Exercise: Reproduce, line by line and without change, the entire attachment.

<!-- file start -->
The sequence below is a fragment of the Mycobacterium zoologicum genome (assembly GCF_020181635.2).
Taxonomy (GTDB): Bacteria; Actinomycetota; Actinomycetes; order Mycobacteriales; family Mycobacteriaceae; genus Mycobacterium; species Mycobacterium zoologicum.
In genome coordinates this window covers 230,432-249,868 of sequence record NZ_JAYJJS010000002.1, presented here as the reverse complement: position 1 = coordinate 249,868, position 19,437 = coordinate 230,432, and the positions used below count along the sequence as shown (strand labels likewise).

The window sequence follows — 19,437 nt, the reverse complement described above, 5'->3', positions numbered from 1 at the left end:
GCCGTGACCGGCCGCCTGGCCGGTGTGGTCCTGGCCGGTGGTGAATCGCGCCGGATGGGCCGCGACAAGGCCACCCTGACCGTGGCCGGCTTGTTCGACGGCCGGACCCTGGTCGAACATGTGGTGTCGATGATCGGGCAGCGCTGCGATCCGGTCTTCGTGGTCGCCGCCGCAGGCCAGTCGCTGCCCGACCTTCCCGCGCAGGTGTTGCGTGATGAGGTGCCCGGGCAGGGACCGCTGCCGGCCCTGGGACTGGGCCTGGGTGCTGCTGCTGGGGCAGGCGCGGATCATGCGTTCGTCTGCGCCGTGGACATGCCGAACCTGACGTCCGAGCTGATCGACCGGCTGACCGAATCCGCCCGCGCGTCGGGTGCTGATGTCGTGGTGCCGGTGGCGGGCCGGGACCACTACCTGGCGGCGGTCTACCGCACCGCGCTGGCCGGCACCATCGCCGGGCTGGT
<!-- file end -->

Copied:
The sequence below is a fragment of the Mycobacterium zoologicum genome (assembly GCF_020181635.2).
Taxonomy (GTDB): Bacteria; Actinomycetota; Actinomycetes; order Mycobacteriales; family Mycobacteriaceae; genus Mycobacterium; species Mycobacterium zoologicum.
In genome coordinates this window covers 230,432-249,868 of sequence record NZ_JAYJJS010000002.1, presented here as the reverse complement: position 1 = coordinate 249,868, position 19,437 = coordinate 230,432, and the positions used below count along the sequence as shown (strand labels likewise).

The window sequence follows — 19,437 nt, the reverse complement described above, 5'->3', positions numbered from 1 at the left end:
GCCGTGACCGGCCGCCTGGCCGGTGTGGTCCTGGCCGGTGGTGAATCGCGCCGGATGGGCCGCGACAAGGCCACCCTGACCGTGGCCGGCTTGTTCGACGGCCGGACCCTGGTCGAACATGTGGTGTCGATGATCGGGCAGCGCTGCGATCCGGTCTTCGTGGTCGCCGCCGCAGGCCAGTCGCTGCCCGACCTTCCCGCGCAGGTGTTGCGTGATGAGGTGCCCGGGCAGGGACCGCTGCCGGCCCTGGGACTGGGCCTGGGTGCTGCTGCTGGGGCAGGCGCGGATCATGCGTTCGTCTGCGCCGTGGACATGCCGAACCTGACGTCCGAGCTGATCGACCGGCTGACCGAATCCGCCCGCGCGTCGGGTGCTGATGTCGTGGTGCCGGTGGCGGGCCGGGACCACTACCTGGCGGCGGTCTACCGCACCGCGCTGGCCGGCACCATCGCCGGGCTGGT